User Group Startup -- Running with the Right Crowd

Once you’ve decided that you are going to start a user group and you’re going about it with passion and conviction it’s time to get together a leadership team. I want to emphasis the word team here. The local user group that I attended before helping to found Edmug was run by two people. One of the things that we noticed, and voiced while planning our new group, was that the two leaders of the previous group were stretched very thin. Let this be fair warning to you. Starting and running a user group well will take up a significant number of hours each month. You can not expect to show up for the meetings and have everything fall into place. Good meetings take time and planning. The more people you delegate work to, the easier it will be on you.

When we were first starting out we decided very early on that we wanted to everything that we could to make sure that no one person was doing so much work that they would become burnt out or disinterested. Essentially we decided to protect the passion (I’ll get to passion a little later on). To try to stop this from happening we went with the INETA recommendation for a user group board: President, Vice President, Membership Director, Program Director and Treasurer. The main reasons behind this decision is that we could see each role having a very distinct responsibility and the number of roles would spread the workload out nicely.

Roles need people to perform them. Unconsciously we did not attempt to fill the roles, instead we fit the roles to people. We put the roles out on the table and let people choose which they wanted. I can hear people asking the question “Shouldn’t we put the person with the most applicable skills or experience into that role?”. Based on my experience, I say no. Again it boils down to passion. If you have passionate people, they will search out the roles that they want and the combinations that you initially make you wonder will surprise you. People with passion see no skill, comfort or prejudicial boundaries. Leaders with passion will instinctively help their peers without thinking. All of these things are a part of what can make a user group successful.

One of the first things that happened with our group was the resignation, for personal reasons, of our initial President. One of the great things about having a leadership that consists of five members is that, although we’d lost a valued member, we had a small amount of succession built in base solely on volume of bodies left in the leadership group. When you have numbers in your leadership, replacing a person does not become a scrambling situation. Instead you are able to sit back, evaluate what your needs are, listen to suggested names of people that are already involved in community, talk to other community members about their interest. Like selection to any team, you need to be concerned about team cohesiveness and passion. Take your time and promote internally if desired or nominate a temporary role holder. One of the ideas that we had, which we did not specifically act on, was to bring in a person for an “intern” styled trial. We backed away from these ideas because we felt is was very pretentious of us, a month old user group, to be interviewing for roles.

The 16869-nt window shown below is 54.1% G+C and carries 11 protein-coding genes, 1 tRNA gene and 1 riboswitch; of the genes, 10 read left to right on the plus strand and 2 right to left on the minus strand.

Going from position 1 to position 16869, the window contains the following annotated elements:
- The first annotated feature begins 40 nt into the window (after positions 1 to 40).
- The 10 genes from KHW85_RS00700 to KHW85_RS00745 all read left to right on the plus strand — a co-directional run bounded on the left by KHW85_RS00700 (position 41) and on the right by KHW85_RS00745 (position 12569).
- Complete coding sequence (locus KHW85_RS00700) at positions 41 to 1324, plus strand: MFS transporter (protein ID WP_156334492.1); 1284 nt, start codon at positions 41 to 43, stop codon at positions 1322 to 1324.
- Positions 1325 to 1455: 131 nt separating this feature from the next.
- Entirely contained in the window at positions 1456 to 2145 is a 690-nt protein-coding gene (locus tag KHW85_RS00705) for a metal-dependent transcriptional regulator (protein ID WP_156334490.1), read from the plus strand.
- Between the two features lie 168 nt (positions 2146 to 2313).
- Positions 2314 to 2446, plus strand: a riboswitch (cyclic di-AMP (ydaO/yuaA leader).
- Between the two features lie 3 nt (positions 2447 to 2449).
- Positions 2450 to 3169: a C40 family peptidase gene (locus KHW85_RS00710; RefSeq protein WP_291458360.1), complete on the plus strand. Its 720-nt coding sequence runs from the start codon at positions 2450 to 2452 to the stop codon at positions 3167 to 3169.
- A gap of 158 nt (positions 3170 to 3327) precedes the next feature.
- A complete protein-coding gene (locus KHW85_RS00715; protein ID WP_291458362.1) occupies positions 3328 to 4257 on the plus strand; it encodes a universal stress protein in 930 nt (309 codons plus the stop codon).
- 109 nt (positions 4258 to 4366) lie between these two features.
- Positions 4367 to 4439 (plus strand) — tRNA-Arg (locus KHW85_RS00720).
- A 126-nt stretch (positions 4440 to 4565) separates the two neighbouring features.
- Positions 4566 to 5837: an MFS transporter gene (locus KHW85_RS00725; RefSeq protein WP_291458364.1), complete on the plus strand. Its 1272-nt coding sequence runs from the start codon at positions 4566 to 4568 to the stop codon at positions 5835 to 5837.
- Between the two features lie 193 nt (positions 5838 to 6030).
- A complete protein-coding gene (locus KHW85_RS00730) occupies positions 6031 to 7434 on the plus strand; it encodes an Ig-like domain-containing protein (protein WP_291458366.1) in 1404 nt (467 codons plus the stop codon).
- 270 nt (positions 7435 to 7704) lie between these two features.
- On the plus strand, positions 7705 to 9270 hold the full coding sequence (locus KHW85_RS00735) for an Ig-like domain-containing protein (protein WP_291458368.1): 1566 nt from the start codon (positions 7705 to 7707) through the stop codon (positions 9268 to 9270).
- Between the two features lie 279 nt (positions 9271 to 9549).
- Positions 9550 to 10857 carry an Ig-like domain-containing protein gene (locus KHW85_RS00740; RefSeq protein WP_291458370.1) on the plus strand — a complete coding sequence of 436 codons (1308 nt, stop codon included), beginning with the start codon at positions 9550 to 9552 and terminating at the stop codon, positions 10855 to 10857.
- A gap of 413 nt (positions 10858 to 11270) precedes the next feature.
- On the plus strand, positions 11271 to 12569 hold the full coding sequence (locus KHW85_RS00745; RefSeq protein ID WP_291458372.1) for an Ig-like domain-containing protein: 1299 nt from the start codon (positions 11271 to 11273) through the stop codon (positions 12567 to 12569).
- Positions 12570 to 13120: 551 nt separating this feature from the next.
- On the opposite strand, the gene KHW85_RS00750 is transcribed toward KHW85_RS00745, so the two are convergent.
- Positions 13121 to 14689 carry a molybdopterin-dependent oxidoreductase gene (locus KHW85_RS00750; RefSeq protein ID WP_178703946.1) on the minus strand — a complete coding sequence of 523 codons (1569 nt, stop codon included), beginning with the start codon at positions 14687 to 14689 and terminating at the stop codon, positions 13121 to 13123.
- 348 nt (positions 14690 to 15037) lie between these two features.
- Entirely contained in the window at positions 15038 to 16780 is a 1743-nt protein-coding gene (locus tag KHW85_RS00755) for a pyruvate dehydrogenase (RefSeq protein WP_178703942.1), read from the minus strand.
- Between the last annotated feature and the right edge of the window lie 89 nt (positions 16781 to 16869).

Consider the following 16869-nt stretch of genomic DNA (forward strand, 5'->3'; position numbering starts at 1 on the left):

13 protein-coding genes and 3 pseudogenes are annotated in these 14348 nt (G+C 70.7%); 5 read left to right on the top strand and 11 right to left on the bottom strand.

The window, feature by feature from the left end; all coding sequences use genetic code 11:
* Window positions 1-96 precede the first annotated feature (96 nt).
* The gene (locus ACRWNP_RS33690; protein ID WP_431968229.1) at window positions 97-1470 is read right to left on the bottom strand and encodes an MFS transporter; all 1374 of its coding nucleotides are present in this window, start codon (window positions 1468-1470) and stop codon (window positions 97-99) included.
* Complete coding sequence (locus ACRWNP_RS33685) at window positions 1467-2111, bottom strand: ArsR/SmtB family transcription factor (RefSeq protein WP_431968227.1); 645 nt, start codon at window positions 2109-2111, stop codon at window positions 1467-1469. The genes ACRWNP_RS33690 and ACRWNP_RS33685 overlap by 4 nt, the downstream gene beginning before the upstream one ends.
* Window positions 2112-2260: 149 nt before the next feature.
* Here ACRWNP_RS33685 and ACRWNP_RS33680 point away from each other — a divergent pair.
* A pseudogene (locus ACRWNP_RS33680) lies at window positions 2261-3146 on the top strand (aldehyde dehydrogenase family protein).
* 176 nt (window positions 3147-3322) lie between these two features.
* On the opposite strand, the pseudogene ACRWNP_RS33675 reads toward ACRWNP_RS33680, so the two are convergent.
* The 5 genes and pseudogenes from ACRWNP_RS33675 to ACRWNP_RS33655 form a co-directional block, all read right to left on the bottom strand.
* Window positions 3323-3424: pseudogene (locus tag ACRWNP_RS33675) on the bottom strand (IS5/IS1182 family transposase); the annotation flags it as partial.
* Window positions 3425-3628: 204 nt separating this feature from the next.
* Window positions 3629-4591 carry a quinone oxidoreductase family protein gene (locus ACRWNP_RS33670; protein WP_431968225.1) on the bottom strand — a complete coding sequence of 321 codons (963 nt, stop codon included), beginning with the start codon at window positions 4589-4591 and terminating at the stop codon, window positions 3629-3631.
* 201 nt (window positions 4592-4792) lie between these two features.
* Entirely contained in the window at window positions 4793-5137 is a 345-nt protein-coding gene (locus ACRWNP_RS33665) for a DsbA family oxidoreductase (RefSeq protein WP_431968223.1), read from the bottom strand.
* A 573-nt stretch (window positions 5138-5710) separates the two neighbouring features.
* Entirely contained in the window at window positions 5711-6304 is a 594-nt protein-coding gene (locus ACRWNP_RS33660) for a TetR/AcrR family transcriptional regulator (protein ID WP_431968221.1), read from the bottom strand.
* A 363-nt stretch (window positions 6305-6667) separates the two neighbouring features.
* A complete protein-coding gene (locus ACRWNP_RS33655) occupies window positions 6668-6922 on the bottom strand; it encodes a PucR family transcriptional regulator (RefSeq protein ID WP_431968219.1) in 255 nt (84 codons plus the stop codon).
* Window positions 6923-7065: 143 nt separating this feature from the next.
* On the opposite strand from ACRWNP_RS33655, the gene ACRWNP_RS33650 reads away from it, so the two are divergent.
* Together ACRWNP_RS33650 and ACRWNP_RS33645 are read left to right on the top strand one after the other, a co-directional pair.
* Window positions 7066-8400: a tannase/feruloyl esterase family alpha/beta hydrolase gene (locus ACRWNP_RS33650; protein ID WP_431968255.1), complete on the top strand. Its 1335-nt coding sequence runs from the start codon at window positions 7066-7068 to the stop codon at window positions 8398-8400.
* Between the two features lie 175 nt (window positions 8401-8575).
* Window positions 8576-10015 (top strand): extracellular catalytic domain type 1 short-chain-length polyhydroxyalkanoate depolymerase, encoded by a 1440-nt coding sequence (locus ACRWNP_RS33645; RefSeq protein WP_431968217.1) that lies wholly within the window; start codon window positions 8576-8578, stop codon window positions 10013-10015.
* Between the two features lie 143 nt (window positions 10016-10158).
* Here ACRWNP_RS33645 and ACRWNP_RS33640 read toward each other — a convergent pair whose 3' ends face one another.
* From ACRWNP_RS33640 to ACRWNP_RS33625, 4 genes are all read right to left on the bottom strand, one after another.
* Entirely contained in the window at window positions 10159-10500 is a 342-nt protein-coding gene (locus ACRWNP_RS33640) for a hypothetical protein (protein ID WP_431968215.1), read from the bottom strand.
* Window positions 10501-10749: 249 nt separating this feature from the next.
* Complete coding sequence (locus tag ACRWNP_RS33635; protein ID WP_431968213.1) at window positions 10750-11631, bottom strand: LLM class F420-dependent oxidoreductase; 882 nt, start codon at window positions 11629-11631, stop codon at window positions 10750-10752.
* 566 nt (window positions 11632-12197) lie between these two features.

Without going into extensive details about the duties for each role I’d like to touch on the topic. One of the key things to remember about the leadership of your user group is that these people are volunteers. If you can assign duties to people based on their proximity to a location or their ability to travel easily you will see better results. As an example, two members of our leadership work very close to our meeting location while the others work a number of blocks away. The guys that are furthest from the meeting location will either walk or drive by the donut shop so they are tasked with bringing the donuts. The two people who are located close to the meeting rooms are partly responsible for being at the meetings early to perform setup.

As you can tell I’m a big fan of having multiple leaders on the board for a user group. That said, it might not be all the people resources you need. One of the primary focuses of any user group should be to reach out to the local community and inform, welcome and educate all people no matter their dedication to the group. We’ve batted around a number of ideas for this within our user group leadership. One of the great ideas is that we should start an Evangelist program. Evangelists could take many forms, but at the core they are an extra tool for our user group to reach out to the community through. We’ve thought about having blog evangelists and corporate evangelists as we see these two areas as having significant exposure to the mass of the developer community with the city and surrounding area. The idea of an evangelist is good, but we need to offer something to these people that sets them apart. As we essentially are a non-profit group, we can’t offer much to these people. What we’ve thought of are two things: advance knowledge of upcoming events and some influence over the content that we try to acquire for the events.

User Groups live and die by the direction, passion and commitment that it’s leadership brings to the table. That said, the volunteer leaders need to have consideration shown for their situations. Because of personal commitments no one user group leader can be Mr.Do-It-All and should look for help from within and use it’s membership to help when and where possible. In the end, user groups are people working for people. Pay attention to the people and you will be one step closer to succeeding.